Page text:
Random Fact – English Use of Aliases

Last year, I spent some researching one of my English lines: the Webbs. It is one of those lines that I had few expectations of, but it turned out to be quite interesting! As with most research, what I found only left me with more questions, and I believe I have done all that I can do from the U.S. That only means one thing: a research trip to England!

My random fact concerns my Webb family and some surname patterns that make research trickier. Several generations of my Webb family used Nichols alias Webb as their surname. I thought that was so peculiar! As this was the first time that I had run into alias used in this manner (as opposed to nefarious reasons), I wanted to learn more. Why was this being done? How does the name Nichols factor into the family?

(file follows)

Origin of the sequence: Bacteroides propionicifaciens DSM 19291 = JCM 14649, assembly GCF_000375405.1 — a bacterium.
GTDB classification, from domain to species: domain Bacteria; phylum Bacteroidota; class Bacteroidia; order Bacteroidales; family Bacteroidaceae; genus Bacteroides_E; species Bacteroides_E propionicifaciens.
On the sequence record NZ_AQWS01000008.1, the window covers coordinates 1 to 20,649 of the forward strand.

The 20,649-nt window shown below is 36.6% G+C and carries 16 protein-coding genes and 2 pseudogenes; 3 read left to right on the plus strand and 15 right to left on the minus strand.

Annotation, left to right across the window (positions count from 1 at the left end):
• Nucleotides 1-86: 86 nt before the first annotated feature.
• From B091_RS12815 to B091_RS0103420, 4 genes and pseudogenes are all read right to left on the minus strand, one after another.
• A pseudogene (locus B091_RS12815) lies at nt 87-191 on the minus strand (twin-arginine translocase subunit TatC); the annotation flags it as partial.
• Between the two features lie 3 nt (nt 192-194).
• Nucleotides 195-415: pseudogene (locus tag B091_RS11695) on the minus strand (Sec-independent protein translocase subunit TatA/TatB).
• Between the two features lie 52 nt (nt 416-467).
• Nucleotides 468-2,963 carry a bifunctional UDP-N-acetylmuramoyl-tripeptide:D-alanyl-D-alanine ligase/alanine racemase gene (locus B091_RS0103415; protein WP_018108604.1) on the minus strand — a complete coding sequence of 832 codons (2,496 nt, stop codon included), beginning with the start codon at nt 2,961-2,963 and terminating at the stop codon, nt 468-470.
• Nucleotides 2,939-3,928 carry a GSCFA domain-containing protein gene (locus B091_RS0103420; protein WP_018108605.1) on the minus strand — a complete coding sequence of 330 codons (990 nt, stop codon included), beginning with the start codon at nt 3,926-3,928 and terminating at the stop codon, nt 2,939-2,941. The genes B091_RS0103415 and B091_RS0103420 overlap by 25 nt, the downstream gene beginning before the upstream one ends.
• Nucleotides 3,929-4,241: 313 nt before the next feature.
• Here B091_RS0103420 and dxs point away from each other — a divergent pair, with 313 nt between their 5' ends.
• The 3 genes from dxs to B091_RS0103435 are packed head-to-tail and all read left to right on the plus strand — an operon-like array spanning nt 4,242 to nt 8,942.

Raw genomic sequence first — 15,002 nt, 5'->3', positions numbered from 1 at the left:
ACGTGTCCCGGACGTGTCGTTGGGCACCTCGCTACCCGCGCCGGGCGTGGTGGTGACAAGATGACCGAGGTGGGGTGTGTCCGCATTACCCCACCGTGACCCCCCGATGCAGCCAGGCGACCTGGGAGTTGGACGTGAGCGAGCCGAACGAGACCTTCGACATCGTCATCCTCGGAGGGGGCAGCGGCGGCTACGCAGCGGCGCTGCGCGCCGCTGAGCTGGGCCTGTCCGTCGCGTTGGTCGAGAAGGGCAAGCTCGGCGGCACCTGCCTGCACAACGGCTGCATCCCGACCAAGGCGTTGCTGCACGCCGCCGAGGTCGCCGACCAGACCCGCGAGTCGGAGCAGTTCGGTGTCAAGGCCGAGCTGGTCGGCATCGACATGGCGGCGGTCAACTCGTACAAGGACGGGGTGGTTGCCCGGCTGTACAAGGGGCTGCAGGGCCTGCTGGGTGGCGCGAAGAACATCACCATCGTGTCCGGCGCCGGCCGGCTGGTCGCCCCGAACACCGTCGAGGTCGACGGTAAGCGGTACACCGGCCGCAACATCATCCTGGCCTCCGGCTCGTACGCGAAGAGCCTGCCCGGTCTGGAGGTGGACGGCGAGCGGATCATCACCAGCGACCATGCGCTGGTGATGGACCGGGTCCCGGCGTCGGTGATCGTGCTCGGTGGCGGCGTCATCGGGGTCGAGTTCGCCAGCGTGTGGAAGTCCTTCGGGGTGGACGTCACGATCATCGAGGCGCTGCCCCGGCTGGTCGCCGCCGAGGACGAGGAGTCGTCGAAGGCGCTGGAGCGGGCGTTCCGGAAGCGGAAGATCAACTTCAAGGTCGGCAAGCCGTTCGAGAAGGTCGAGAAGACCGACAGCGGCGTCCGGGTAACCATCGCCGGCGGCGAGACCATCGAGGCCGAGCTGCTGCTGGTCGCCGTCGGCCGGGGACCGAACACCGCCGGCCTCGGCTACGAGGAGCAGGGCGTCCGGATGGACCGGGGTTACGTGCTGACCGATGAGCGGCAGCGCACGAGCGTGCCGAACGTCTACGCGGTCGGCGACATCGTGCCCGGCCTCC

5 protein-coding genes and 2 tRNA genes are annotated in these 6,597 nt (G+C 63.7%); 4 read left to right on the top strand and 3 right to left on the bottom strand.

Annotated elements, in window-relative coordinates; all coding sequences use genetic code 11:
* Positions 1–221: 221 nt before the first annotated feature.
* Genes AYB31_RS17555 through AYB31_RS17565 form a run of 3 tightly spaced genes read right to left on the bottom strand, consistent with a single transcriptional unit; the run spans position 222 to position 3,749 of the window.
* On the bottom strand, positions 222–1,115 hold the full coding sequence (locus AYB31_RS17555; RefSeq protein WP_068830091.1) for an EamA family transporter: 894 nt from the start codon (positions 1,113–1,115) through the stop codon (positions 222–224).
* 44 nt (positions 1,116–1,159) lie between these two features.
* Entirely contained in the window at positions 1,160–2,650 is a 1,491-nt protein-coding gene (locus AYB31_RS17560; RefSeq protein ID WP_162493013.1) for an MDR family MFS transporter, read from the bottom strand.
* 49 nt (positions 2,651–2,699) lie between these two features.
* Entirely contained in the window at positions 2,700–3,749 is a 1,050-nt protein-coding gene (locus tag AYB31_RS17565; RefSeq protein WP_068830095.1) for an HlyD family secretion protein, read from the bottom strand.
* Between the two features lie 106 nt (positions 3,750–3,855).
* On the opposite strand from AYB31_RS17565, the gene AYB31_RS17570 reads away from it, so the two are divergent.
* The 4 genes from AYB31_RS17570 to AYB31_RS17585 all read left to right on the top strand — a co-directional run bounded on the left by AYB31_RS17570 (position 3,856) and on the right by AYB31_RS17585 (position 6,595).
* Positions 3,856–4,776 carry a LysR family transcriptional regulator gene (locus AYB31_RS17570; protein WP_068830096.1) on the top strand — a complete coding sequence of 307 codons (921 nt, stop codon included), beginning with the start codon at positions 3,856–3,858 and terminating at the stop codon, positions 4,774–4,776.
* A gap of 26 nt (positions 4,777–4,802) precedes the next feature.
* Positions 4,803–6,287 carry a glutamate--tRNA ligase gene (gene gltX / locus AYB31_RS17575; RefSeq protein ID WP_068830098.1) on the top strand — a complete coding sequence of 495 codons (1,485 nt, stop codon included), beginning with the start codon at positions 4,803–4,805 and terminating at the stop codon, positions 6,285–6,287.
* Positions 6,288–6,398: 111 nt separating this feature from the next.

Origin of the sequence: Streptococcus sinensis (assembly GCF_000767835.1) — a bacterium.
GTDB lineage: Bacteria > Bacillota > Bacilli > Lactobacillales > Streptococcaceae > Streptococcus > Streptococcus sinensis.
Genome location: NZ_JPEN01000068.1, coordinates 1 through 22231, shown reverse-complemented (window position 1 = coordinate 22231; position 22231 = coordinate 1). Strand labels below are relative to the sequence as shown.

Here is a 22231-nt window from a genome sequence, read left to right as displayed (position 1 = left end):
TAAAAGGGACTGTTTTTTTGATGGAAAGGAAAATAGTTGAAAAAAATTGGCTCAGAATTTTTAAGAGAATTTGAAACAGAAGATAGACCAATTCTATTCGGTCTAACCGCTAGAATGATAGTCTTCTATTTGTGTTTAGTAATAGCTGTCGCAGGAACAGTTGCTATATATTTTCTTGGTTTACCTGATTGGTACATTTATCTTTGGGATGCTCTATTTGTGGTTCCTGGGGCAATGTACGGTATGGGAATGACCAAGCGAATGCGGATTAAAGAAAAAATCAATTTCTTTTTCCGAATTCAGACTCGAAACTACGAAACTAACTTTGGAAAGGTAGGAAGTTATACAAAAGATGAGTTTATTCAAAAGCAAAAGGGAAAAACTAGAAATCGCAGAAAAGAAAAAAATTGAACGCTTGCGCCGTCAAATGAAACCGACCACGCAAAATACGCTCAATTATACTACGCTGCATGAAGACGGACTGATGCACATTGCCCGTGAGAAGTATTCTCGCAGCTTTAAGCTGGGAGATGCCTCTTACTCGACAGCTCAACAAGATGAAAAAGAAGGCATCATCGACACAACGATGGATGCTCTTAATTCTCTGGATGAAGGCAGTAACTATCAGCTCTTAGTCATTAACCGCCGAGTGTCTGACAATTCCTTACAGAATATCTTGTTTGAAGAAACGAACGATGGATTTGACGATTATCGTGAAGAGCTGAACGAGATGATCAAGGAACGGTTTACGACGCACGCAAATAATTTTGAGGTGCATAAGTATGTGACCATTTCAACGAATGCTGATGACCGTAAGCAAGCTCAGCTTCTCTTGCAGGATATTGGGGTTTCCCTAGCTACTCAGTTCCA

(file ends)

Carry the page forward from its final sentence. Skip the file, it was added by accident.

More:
After the Medieval period ended, surnames began to develop and so did the use of aliases as surnames. There were several reasons for “alias” to be incorporated in a last name.

1. Using a father or grandfather’s forename as a surname as a way to pass on “family” names. This can also be seen in surnames like Robinson, Robertson, Davidson, etc. Instead, someone might use alias to indicate this: Richard Thomas alias Henry. Henry might be the name of his father or grandfather.

2. Illegitimacy could be another reason for using alias. The child could be known by both her father and mother’s surname: Sarah Hodgkin alias Turner.

3. Inheritance could be another factor. If land was inherited from the mother’s side of the family, an alias could be used to display that fact.

4. Remarriage could also result in using an alias. The children, especially if young, could adopt their step-father’s name as part of their surname.